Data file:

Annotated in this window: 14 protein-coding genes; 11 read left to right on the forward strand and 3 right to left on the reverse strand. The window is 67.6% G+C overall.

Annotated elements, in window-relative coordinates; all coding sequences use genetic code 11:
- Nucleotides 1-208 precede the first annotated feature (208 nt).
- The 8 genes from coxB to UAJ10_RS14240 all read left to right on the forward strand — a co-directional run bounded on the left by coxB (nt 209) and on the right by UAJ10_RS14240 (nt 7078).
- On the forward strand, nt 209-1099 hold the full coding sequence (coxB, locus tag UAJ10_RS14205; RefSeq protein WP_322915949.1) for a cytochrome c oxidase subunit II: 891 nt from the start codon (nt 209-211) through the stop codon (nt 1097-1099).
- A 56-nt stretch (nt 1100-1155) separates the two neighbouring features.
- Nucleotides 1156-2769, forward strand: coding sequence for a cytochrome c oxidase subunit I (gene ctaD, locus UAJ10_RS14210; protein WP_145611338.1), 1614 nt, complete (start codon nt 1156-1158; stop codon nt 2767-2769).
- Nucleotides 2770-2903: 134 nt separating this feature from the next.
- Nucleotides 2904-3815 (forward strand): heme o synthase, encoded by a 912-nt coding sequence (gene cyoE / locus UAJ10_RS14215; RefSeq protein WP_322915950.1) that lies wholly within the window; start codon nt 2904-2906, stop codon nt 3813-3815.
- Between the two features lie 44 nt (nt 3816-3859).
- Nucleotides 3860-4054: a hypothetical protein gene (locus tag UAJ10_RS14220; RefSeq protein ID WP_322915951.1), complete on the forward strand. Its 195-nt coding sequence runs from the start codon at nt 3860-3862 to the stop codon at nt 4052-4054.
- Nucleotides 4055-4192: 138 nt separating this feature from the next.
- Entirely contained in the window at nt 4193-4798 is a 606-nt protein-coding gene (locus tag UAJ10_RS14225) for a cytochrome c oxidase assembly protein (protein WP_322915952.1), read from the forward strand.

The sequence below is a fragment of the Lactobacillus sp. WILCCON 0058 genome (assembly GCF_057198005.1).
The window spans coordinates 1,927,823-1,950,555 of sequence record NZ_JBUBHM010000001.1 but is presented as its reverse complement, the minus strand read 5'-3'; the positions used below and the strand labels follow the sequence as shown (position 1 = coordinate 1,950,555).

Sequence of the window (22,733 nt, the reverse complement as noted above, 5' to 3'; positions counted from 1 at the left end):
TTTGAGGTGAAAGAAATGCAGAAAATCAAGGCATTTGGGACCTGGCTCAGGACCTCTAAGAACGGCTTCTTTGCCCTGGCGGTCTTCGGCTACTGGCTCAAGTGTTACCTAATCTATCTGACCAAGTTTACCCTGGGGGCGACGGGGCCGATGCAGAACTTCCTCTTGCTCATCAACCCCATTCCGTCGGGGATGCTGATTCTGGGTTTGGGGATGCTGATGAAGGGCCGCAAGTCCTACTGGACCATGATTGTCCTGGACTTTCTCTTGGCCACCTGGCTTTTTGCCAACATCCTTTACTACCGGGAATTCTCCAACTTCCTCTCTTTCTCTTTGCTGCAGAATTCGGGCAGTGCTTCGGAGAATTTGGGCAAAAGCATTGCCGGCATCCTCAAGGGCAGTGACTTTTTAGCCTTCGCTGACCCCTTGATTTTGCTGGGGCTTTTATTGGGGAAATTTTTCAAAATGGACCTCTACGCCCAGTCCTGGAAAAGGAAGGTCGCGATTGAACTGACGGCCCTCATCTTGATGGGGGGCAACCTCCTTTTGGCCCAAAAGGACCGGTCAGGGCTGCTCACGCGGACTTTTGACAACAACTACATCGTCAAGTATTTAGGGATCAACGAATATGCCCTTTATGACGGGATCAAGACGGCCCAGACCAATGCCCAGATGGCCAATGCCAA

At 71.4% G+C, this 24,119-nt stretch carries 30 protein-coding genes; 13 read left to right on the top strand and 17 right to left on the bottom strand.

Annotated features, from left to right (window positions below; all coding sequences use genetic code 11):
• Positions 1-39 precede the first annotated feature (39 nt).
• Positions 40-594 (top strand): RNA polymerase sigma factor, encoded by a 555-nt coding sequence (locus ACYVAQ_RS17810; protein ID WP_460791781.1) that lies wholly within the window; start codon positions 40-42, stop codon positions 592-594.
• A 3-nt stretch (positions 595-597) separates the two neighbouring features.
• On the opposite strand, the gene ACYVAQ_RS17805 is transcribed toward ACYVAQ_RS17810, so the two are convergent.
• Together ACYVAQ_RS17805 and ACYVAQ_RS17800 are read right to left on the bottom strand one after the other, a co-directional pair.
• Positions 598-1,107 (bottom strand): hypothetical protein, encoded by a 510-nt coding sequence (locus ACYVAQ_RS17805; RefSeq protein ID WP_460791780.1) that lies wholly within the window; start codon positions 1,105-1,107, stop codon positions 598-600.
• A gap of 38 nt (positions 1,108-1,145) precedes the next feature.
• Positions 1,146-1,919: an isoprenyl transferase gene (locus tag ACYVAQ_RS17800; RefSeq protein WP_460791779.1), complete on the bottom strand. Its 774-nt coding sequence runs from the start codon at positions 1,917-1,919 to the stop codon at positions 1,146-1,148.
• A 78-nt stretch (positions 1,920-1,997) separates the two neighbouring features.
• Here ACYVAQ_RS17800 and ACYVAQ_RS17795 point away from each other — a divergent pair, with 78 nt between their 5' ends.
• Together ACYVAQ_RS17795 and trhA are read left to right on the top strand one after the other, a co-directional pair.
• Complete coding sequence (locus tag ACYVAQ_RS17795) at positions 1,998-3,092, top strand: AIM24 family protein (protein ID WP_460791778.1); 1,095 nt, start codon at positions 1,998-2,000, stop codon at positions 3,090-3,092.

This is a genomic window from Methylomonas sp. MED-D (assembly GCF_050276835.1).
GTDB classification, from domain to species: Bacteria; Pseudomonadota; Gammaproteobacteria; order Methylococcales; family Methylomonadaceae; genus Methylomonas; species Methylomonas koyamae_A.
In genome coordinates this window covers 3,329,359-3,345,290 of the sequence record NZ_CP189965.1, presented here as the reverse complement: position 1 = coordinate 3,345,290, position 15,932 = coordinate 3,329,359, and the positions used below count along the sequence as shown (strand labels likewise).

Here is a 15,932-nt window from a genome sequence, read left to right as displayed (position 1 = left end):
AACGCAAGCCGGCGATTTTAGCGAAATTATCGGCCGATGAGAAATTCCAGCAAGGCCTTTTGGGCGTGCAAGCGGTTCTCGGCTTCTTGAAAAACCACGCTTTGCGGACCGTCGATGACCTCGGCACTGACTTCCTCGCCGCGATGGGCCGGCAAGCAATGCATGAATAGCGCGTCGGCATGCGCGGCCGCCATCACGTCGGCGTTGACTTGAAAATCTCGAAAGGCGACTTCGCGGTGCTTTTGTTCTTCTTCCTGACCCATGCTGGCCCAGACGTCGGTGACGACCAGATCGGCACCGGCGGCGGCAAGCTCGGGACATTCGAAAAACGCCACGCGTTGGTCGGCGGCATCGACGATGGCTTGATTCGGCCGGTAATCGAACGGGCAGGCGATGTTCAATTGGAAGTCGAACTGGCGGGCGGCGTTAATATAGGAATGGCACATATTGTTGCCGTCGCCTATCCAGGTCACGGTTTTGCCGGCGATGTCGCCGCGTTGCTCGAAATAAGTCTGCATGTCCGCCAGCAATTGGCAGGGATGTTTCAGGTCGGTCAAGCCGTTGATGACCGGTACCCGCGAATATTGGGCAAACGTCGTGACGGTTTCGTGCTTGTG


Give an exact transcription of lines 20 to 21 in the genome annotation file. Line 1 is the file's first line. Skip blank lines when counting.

• Positions 1-39 precede the first annotated feature (39 nt).
• Positions 40-594 (top strand): RNA polymerase sigma factor, encoded by a 555-nt coding sequence (locus ACYVAQ_RS17810; protein ID WP_460791781.1) that lies wholly within the window; start codon positions 40-42, stop codon positions 592-594.